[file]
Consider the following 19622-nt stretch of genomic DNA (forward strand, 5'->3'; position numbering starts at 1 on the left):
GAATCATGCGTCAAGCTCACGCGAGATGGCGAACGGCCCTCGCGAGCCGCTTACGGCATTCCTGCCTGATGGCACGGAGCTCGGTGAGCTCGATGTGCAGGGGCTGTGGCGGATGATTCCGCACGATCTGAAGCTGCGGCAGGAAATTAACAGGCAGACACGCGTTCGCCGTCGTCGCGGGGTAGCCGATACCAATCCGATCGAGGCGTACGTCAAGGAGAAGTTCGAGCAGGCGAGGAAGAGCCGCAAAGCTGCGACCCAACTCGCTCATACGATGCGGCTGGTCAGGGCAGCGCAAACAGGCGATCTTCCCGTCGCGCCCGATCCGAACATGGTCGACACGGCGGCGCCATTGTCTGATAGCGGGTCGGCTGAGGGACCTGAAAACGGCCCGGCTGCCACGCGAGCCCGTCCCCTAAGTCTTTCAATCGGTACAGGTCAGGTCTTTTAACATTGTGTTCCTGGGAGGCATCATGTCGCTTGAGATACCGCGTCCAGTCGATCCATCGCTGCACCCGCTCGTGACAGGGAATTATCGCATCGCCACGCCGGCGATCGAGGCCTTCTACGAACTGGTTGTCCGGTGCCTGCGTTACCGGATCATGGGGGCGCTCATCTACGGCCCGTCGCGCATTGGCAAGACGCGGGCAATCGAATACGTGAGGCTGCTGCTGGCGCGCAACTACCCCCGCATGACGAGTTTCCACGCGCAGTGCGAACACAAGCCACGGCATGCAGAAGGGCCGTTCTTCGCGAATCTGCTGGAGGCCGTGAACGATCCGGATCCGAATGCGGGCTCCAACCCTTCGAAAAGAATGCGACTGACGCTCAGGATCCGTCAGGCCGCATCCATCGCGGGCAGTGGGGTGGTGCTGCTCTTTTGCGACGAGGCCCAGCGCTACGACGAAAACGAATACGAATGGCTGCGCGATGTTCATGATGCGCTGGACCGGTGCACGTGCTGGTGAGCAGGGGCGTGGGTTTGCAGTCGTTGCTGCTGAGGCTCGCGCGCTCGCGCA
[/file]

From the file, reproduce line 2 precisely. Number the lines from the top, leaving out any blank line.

GAATCATGCGTCAAGCTCACGCGAGATGGCGAACGGCCCTCGCGAGCCGCTTACGGCATTCCTGCCTGATGGCACGGAGCTCGGTGAGCTCGATGTGCAGGGGCTGTGGCGGATGATTCCGCACGATCTGAAGCTGCGGCAGGAAATTAACAGGCAGACACGCGTTCGCCGTCGTCGCGGGGTAGCCGATACCAATCCGATCGAGGCGTACGTCAAGGAGAAGTTCGAGCAGGCGAGGAAGAGCCGCAAAGCTGCGACCCAACTCGCTCATACGATGCGGCTGGTCAGGGCAGCGCAAACAGGCGATCTTCCCGTCGCGCCCGATCCGAACATGGTCGACACGGCGGCGCCATTGTCTGATAGCGGGTCGGCTGAGGGACCTGAAAACGGCCCGGCTGCCACGCGAGCCCGTCCCCTAAGTCTTTCAATCGGTACAGGTCAGGTCTTTTAACATTGTGTTCCTGGGAGGCATCATGTCGCTTGAGATACCGCGTCCAGTCGATCCATCGCTGCACCCGCTCGTGACAGGGAATTATCGCATCGCCACGCCGGCGATCGAGGCCTTCTACGAACTGGTTGTCCGGTGCCTGCGTTACCGGATCATGGGGGCGCTCATCTACGGCCCGTCGCGCATTGGCAAGACGCGGGCAATCGAATACGTGAGGCTGCTGCTGGCGCGCAACTACCCCCGCATGACGAGTTTCCACGCGCAGTGCGAACACAAGCCACGGCATGCAGAAGGGCCGTTCTTCGCGAATCTGCTGGAGGCCGTGAACGATCCGGATCCGAATGCGGGCTCCAACCCTTCGAAAAGAATGCGACTGACGCTCAGGATCCGTCAGGCCGCATCCATCGCGGGCAGTGGGGTGGTGCTGCTCTTTTGCGACGAGGCCCAGCGCTACGACGAAAACGAATACGAATGGCTGCGCGATGTTCATGATGCGCTGGACCGGTGCACGTGCTGGTGAGCAGGGGCGTGGGTTTGCAGTCGTTGCTGCTGAGGCTCGCGCGCTCGCGCA